Iodohippurate Sodium I 123 (Systemic)


VA CLASSIFICATION
Primary: DX201

Commonly used brand name(s): Nephropure.

Note: For a listing of dosage forms and brand names by country availability, see Dosage Forms section(s).

*Not commercially available in the U.S.



Category:


Diagnostic aid, radioactive (renal disorders; urinary tract obstructions)—

Indications

Accepted

Renography—Iodohippurate sodium I 123 is indicated in renography to determine renal function, effective renal blood flow, and urinary tract obstruction. {01} {15}

Renal imaging, radionuclide—Iodohippurate sodium I 123 is indicated as a renal imaging agent to assess renal size, position, configuration, and function. {01} {06}


Physical Properties

Nuclear data:



Radionuclide
(half-life)
Mode of
decay
Principal
photon
emissions
(keV)
Mean number
of emissions/
disintegration
I 123
(13.2 hr)
Electron
capture
Gamma
(159)

0.83


Pharmacology/Pharmacokinetics

Mechanism of action/Effect:

Based on its elimination by both tubular secretion and glomerular filtration, which can be monitored or observed by appropriate imaging or detection equipment. {15}

Half-life:

For iodohippurate sodium (biological)—Approximately 20 to 30 minutes.

Time to peak concentration:

Kidneys—Approximately 3 to 6 minutes. {15}

Radiation dosimetry:
{14}

Organ
Estimated absorbed radiation dose*
With normal
kidney function
With impaired
kidney function
mGy/
MBq
rad/mCi
mGy/
MBq
rad/mCi
Bladder wall
0.20
0.74
0.11
0.41
Uterus
0.17
0.63
0.013
0.048
Large intestine
(lower)
0.0075
0.028
0.0078
0.029
Ovaries
0.0073
0.027
0.0079
0.029
Kidneys
0.0064
0.024
0.027
0.099
Testes
0.0046
0.017
0.0053
0.020
Small intestine
0.0032
0.012
0.0060
0.022
Large intestine (upper)
0.0025
0.0093
0.0056
0.021
Red marrow
0.0025
0.0093
0.0064
0.024
Bone surfaces
0.0013
0.0048
0.0051
0.019
Adrenals
0.00092
0.0034
0.0053
0.020
Pancreas
0.00089
0.0033
0.0051
0.019
Spleen
0.00082
0.0030
0.0049
0.018
Stomach wall
0.00079
0.0029
0.0044
0.016
Liver
0.00072
0.0027
0.0059
0.022
Lungs
0.00048
0.0018
0.0038
0.014
Breast
0.00044
0.0016
0.0034
0.013
Thyroid
0.00037
0.0014
0.0030
0.011
Other tissue
0.0022
0.0081
0.0045
0.017
Effective dose
0.015
mSv/MBq
0.056
rem/mCi
0.013
mSv/MBq
0.048
rem/mCi
* For adults; intravenous administration.
 Data based on the International Commission on Radiological Protection (ICRP) Publication 53—Radiation Dose to Patients from Radiopharmaceuticals.

Elimination:
    Renal, 50 to 75% within 25 minutes; 90 to 95% within 8 hours; primarily by tubular cell secretion, but also by glomerular filtration.
    Iodide I 123 is excreted in breast milk, also. {01} {15}


Precautions to Consider

Carcinogenicity/Mutagenicity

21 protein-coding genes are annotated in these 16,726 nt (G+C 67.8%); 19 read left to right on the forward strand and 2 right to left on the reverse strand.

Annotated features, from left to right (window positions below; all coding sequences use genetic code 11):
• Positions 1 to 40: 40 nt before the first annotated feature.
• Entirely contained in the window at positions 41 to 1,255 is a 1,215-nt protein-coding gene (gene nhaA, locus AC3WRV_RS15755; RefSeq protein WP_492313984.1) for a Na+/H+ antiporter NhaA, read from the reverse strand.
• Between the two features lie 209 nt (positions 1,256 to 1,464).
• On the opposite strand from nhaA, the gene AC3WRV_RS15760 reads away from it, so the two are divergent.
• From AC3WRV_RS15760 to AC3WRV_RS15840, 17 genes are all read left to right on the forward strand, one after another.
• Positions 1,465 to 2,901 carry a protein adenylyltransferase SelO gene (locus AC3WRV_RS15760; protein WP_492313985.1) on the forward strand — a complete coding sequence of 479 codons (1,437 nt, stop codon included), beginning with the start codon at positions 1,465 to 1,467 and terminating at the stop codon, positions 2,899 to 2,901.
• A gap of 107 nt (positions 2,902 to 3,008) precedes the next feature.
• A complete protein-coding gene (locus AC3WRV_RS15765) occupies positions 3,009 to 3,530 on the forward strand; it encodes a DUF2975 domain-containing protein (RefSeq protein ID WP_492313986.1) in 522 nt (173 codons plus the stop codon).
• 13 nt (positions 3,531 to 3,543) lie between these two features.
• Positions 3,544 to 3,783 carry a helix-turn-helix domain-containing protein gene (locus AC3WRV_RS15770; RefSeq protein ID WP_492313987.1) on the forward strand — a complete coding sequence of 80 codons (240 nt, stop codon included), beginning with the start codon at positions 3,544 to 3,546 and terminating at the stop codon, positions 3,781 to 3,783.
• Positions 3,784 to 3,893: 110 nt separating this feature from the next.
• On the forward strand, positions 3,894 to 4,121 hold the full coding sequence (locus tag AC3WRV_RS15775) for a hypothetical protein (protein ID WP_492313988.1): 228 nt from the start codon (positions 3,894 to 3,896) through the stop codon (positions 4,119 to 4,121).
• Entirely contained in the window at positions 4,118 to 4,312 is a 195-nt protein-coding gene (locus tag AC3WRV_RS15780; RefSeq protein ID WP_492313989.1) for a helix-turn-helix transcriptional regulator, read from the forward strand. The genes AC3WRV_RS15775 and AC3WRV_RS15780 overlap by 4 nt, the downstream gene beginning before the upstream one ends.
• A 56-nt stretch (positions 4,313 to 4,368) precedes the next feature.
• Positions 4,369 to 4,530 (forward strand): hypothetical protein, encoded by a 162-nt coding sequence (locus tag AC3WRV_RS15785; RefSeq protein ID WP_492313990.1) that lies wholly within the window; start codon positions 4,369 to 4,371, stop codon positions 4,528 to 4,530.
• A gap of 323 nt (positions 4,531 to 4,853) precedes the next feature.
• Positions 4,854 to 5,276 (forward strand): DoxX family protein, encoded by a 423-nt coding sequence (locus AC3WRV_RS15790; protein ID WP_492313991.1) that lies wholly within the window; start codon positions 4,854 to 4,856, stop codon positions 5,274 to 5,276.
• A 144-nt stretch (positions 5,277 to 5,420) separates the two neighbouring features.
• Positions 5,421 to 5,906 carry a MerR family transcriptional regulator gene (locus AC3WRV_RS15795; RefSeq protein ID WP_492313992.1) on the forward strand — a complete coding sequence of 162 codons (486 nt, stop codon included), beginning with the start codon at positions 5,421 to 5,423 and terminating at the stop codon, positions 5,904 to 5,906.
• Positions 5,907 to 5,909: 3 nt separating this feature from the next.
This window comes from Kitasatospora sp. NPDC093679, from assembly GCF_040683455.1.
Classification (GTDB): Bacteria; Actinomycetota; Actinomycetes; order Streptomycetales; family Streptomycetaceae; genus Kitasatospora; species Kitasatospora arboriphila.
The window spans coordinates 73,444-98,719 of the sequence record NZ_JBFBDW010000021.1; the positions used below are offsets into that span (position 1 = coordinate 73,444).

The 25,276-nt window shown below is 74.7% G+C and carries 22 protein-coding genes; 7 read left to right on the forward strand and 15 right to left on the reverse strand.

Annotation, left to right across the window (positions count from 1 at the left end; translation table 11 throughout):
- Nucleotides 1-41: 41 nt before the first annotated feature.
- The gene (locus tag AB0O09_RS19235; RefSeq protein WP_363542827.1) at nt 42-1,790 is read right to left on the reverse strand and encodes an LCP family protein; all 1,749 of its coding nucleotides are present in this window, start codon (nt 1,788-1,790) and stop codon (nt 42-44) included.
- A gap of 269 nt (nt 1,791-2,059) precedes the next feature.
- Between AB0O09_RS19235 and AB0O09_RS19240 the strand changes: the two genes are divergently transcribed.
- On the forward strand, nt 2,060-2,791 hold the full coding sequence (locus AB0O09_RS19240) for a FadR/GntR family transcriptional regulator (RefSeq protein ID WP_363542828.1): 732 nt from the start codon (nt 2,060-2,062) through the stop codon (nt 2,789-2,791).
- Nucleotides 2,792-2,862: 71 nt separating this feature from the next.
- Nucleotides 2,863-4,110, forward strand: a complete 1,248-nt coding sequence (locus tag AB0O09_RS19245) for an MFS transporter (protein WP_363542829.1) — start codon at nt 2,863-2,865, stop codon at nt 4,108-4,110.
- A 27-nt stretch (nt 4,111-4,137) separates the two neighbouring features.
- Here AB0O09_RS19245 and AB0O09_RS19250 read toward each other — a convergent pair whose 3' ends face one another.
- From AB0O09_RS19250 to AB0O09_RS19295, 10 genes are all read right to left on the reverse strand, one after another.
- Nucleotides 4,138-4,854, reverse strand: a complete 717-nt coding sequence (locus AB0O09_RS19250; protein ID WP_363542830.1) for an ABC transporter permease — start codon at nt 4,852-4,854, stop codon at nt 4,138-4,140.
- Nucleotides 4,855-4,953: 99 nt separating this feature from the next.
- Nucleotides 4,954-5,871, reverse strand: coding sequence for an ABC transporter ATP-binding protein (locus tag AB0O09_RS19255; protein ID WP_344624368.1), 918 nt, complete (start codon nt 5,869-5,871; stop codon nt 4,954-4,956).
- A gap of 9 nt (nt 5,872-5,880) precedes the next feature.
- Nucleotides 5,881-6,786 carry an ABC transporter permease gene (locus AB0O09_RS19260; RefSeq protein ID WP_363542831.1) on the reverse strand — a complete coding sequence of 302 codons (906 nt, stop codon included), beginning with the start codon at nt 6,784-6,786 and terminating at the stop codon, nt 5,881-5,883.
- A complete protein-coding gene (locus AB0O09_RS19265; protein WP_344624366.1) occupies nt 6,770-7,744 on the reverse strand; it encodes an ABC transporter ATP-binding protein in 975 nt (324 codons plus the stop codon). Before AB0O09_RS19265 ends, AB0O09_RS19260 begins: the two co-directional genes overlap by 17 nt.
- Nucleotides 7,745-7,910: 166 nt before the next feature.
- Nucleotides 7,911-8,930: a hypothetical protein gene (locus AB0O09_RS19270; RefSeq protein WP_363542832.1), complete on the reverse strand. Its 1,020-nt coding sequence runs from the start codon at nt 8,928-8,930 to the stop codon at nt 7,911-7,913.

Long-term animal studies to evaluate carcinogenic or mutagenic potential of iodohippurate sodium I 123 have not been performed.

Pregnancy/Reproduction

Pregnancy—
Studies have not been done in humans. Other radioiodines (e.g., iodide I 131) cross the placenta and may cause severe and irreversible hypothyroidism in the newborn and are not recommended for use during pregnancy. {15}

The possibility of pregnancy should be assessed in women of child-bearing potential. Clinical situations exist where the benefit to the patient and fetus, based on information derived from radiopharmaceutical use, outweighs the risks from fetal exposure to radiation. In these situations, the physician should use discretion and reduce the radiopharmaceutical dose to the lowest possible amount. {05} {12}

Studies have not been done in animals. {01}

FDA Pregnancy Category C. {01}

Breast-feeding

Iodide I 123 is excreted in breast milk. Because of the potential risk to the infant from radiation exposure, temporary discontinuation of nursing is recommended for approximately 3 days. {05} {15} {18}

Pediatrics

Although iodohippurate sodium I 123 is used in children, there have been no specific studies evaluating its safety and efficacy in pediatric patients. When this radiopharmaceutical is used in children, the diagnostic benefit should be judged to outweigh the potential risk of radiation. {05} {12} {15}


Geriatrics


Appropriate studies on the relationship of age to the effects of iodohippurate sodium I 123 have not been performed in the geriatric population. However, no geriatrics-specific problems have been documented to date.

Drug interactions and/or related problems
See Diagnostic interference.

Diagnostic interference
The following have been selected on the basis of their potential clinical significance (possible effect in parentheses where appropriate)—not necessarily inclusive (» = major clinical significance):

With results of this test

Due to other medications
Probenecid    (concurrent use may decrease kidney uptake of iodohippurate sodium I 123 due to a direct inhibition of the enzyme transport system in the proximal tubule by probenecid {10})


Due to medical problems or conditions
Dehydration    (may prolong renal transit time of iodohippurate sodium I 123, thus increasing the time required to reach peak radioactivity level in kidney)

Due to other diagnostic tests
Retrograde pyelogram    (may alter renogram curve; renogram should be performed before or at least 24 hours after this procedure {06} {10})

With other diagnostic test results
Thyroid function determinations and
Thyroid imaging    (Lugol's solution used prior to the administration of iodohippurate sodium I 123 may cause a decrease in radioactive iodine or pertechnetate ion uptake for several weeks)


Medical considerations/Contraindications
The medical considerations/contraindications included have been selected on the basis of their potential clinical significance (reasons given in parentheses where appropriate)— not necessarily inclusive (» = major clinical significance).

See also Diagnostic interference.

Risk-benefit should be considered when the following medical problem exists
Sensitivity to the radiopharmaceutical preparation


Side/Adverse Effects
The following side/adverse effects have been selected on the basis of their potential clinical significance (possible signs and symptoms in parentheses where appropriate)—not necessarily inclusive:

Those indicating need for medical attention
Incidence rare
    
Allergic reaction (skin rash, hives, or itching{01})
    
fainting
    
nausea or vomiting{01}{15}